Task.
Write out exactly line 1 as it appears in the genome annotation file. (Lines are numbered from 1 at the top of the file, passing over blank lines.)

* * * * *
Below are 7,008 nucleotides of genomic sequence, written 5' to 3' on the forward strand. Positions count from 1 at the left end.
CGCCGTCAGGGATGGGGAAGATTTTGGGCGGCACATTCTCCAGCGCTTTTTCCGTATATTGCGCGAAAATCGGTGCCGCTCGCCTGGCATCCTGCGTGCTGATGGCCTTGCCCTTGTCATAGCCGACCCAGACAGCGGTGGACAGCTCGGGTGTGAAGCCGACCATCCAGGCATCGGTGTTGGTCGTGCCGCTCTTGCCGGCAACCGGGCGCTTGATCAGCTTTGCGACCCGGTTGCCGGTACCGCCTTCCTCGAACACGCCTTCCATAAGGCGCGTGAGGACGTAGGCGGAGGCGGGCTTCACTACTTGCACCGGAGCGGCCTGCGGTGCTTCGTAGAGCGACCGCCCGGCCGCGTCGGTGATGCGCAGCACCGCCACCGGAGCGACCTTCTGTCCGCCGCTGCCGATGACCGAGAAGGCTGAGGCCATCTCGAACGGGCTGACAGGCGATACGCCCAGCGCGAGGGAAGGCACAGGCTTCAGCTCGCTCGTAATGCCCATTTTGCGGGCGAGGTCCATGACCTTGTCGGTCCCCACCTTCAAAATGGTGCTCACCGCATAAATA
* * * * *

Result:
Below are 7,008 nucleotides of genomic sequence, written 5' to 3' on the forward strand. Positions count from 1 at the left end.